29 . Provide open-ended play time Allow your child the time that he or she needs to explore, discover, and control the environment. They need long, uninterrupted periods for spontaneous free play. The periods should be at least 45 minutes to one hour Provide open-ended play time. Let children have long periods of time daily to plan and take part in play activities. When you ask children ahead of time to choose what they want to play, you help them focus attention and follow through on plans. “Dmitri, your plan was to play a board game. What game do you want?” Offer open-ended materials so children can plan creatively: blocks, sand, water, colorful scarves, streamers, etc. They may turn blocks into a city, a hill, or a bed. The scarves may become clouds, a waterfall, or blankets. Help children put disappointments into words so they can calm themselves and focus on putting things back together. “Your block tower fell and you feel frustrated. You could build another one. Or do you want to put away the blocks and play with something else?” Encourage make-believe play. Provide props so children can take different roles: parent, baby, rescue worker, pet, dancer, magician. A child who pretends with others learns to follow the “rules” of the role he plays. “I’m the waiter. I give you a menu, and you tell me what you want to eat.”  Observe to find out if children internally patrol their own behavior as they play their make-believe roles. “I can’t play with Celia now. I’m being the waiter for Kaya and Will.” Give children a chance to set limits when a playmate doesn’t follow the rules. They will often remind each other to control impulses during make-believe play: “Don’t growl at me, Waiter. Waiters don’t scare people.” Help children negotiate with each other during pretend play. When children disagree, encourage them to talk to each other about what they want. If plans have to be changed, remind the children that they have options. “You want the magic wand. But it’s still Emma’s turn. You can sit and wait. Or you could play that this cape is magic and wear it till Emma’s done.”

30 Outdoor Play Make sure your child has plenty of time outdoors. Nature provides a rich environment for play. It encourages boisterous, vigorous, physically active play that develops your child’s strength, balance, and coordination.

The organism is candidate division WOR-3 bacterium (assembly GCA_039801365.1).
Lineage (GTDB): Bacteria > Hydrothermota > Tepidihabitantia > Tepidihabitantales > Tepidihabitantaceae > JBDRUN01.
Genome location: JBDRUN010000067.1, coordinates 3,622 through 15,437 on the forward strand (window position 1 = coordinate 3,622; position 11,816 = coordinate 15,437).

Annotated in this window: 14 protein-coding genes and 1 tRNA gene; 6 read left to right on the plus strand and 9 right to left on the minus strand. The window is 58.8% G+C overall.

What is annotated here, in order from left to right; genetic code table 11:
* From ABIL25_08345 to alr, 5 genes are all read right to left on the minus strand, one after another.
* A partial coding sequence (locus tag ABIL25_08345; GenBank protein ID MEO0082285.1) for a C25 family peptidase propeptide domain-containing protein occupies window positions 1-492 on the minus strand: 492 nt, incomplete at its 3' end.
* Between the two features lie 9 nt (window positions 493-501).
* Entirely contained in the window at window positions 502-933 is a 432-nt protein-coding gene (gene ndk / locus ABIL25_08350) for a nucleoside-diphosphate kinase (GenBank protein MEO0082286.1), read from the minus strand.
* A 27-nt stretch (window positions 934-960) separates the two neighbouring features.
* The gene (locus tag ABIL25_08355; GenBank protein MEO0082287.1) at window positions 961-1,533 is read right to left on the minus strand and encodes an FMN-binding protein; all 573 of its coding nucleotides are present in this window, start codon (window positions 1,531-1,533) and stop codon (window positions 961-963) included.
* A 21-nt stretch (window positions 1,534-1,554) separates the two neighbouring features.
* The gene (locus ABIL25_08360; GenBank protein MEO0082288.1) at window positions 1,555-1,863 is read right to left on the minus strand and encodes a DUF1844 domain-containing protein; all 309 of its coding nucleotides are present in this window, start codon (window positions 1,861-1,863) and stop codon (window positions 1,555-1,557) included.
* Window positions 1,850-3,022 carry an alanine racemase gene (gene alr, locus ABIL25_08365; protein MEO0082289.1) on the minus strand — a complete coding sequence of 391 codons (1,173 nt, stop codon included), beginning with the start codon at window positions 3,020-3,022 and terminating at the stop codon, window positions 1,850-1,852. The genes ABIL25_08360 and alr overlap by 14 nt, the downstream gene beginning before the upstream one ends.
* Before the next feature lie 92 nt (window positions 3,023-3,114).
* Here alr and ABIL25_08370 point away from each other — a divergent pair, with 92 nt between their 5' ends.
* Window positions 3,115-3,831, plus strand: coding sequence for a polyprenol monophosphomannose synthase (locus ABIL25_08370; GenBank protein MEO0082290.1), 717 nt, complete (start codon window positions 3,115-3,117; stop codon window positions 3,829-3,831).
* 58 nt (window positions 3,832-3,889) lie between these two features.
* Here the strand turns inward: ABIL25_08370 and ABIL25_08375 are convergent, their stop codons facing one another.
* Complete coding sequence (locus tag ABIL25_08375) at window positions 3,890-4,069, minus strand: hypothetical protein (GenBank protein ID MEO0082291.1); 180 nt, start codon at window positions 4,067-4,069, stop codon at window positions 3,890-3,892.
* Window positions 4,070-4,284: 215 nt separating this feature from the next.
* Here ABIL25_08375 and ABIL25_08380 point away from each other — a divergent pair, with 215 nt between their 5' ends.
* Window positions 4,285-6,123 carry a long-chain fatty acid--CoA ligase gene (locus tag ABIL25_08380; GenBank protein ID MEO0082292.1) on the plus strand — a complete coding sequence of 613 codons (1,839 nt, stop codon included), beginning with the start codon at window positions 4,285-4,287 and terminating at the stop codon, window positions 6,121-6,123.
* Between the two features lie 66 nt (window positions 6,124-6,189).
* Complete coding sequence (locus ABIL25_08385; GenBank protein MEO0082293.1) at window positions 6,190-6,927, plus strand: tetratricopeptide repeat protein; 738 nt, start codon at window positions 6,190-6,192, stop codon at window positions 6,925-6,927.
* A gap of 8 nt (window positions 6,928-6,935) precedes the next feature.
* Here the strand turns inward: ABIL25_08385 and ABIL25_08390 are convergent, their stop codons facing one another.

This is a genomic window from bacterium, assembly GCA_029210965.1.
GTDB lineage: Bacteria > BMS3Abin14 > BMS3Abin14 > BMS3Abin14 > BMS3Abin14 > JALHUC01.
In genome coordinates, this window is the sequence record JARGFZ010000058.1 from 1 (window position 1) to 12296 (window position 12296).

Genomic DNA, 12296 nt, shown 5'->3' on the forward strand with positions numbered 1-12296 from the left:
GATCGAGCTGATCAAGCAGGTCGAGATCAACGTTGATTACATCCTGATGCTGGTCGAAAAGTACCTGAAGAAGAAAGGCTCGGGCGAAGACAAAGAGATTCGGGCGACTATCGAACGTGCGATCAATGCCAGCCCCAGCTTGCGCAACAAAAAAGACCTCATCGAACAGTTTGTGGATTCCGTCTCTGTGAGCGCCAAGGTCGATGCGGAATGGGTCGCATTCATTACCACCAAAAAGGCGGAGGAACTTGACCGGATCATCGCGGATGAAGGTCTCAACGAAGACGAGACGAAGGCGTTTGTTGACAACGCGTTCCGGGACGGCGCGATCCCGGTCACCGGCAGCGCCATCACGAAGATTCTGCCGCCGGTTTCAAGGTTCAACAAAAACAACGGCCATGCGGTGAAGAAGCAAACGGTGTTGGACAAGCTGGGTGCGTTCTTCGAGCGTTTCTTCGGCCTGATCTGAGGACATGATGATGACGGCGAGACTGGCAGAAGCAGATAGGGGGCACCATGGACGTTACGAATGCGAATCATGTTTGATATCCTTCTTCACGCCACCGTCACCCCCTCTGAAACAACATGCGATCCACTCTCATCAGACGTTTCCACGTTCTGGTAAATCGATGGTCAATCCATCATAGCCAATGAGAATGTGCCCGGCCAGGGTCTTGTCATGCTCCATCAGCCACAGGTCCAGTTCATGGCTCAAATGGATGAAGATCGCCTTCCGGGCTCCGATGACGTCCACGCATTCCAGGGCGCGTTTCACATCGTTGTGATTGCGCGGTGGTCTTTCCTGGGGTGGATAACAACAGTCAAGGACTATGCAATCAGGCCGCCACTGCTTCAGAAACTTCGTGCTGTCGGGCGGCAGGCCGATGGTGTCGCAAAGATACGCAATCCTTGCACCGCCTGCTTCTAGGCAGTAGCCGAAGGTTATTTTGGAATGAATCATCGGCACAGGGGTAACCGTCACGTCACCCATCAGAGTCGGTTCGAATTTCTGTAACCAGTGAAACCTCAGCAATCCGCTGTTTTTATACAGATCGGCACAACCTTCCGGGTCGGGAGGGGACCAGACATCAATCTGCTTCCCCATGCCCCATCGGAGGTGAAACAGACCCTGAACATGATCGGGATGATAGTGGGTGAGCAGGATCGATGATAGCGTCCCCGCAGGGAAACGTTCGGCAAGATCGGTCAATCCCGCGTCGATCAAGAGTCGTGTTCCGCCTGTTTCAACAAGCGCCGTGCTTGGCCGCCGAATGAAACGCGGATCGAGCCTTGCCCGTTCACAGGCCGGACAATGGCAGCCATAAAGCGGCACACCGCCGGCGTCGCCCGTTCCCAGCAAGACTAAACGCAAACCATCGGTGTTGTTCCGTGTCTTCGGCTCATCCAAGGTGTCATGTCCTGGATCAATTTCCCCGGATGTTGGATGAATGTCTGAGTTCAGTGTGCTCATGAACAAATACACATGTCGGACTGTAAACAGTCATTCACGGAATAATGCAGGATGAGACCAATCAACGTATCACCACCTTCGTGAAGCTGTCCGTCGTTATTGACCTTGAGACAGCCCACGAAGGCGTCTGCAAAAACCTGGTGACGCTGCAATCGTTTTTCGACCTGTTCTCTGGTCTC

31 Arrange play dates for your child so that he or she has opportunities to play with other children.

32 Encourage Make-Believe Play
Give your child materials that encourage him or her to create their own worlds – a stack of cardboard boxes, a trunk of dress-up clothes, blankets, pots and pans, for example.

33 Recognize that mess, roughhousing and nonsense are all parts of play

34 Help children negotiate with each other during pretend play
When children disagree, encourage them to talk to each other about what they want. If plans have to be changed, remind the children that they have options. “You want the magic wand. But it’s still Emma’s turn. You can sit and wait. Or you could play that this cape is magic and wear it till Emma’s done.”

35 Other Ways to Support Play
Value children's play and talk to children about their play. Adults often say "I like the way you're working," but rarely, "I like the way you're playing." Play with children when it is appropriate, especially during the early years. If adults pay attention to and engage in children's play, children get the message that play is valuable

36 Parents can involve themselves in play but should mentor or coach rather than interfere
Children should be the prime architects of play Parents and teachers need to be intentional in enhancing children play

37 Create a playful atmosphere
Create a playful atmosphere. It is important for adults to provide materials which children can explore and adapt in play and to reach their full potential.

38 Intervene to ensure safe play
Intervene to ensure safe play. Even in older children's play, social conflicts often occur when children try to negotiate. Adults can help when children cannot solve these conflicts by themselves (Caldwell, 1977)

39 Undirected play— i.e., play without direct adult supervision
— is particularly important, because it allows children to learn how to work together, take turns, share, negotiate, resolve conflicts, and advocate for themselves When play is child-driven, children can practice their own decision-making skills; they can also move at their own pace and pursue their own passions When play is too controlled by adults, children may learn to acquiesce to adult rules and concerns but lose the sense of play, particularly the creativity, leadership, and building of group skills

40 In conclusion Child-initiated, child-directed, and parent-supported play is a valuable way for children to learn There is a wealth of research which highlights the many positive results appearing from children's involvement in play

41 Play is enjoyable for all but often underestimated for its unique way of positively influencing physical, cognitive, and psychosocial development This world of play offers children vast opportunities to learn about themselves, others, and the environment in which they live.